Evaluation of the physical properties of heat-treated native Peruvian woods for their application as coverings in buildings located in in arid, semi-warm and humid climates

IRG/WP 22-40943

K Ayala Castro, A Loayza Argüelles, V J Pilco Mamani

Wood is a material that has properties suitable for its use in construction: as a structural component, cladding or decorative element, however, it is necessary to have knowledge of its physical, mechanical and thermal properties in order to have a logical criterion when applying it. It is known that wood has hygroscopic properties, so it tends to absorb the relative humidity of the natural environment where it is used, in this process there is an exchange of humidity between the wood and the air, affecting in an important way the performance of the material. Heat treatment is a procedure that improves the physical properties of wood, decreasing its dimensional variation and absorption coefficient and increasing its resistance to attack by xylophagous fungi and its thermal insulation properties. The present research aims to evaluate the performance of two Peruvian timber species: Cedrelinga catenaeformis Ducke and Matisia Cordata, comparing the performance of both species against humidity to know if it is possible to apply them as building cladding in arid, semi-warm and humid climates of the southern Peruvian coast. The international standard ASTM D4442 (2016) and ISO 15148 (2002) were used as methodology to know the Moisture Content and Absorption Coefficient in both species, both untreated and thermally treated. The results showed that the performance of both woods against humidity was different, where the thermal treatment in Cedrelinga catenaeformis Ducke wood was significantly positive, reducing its absorption capacity and speed by 73 % when thermally treated at 180 °C, while for Matisia Cordata wood the results were not favorable, because its absorption capacity and speed increased by 9 % when thermally treated. It can be concluded from both tests that in real use in humid conditions or prolonged rain, typical of the arid, semi-warm and humid climates of the southern Peruvian coast, Cedrelinga catenaeformis Ducke wood would have a better performance than Matisia Cordata wood, either in its natural state or thermally treated at 180 °C.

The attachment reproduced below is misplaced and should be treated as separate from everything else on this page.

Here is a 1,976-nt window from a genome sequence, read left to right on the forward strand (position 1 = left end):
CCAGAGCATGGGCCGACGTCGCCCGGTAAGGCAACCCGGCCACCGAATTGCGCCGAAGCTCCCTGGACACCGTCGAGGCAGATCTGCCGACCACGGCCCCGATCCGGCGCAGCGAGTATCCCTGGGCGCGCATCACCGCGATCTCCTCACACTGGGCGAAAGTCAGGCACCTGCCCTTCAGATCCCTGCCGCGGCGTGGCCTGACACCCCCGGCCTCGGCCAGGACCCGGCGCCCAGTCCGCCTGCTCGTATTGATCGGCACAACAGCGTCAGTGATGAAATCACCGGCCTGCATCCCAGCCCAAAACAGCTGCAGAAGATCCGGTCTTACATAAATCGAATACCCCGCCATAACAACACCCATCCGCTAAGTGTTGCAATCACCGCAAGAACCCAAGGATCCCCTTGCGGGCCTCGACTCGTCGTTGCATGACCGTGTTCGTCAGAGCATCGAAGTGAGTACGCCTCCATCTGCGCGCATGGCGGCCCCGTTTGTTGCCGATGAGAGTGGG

Keywords: heat-treated wood, durability, cladding

Conference: 22-05-29/06-02 Bled, Slovenia

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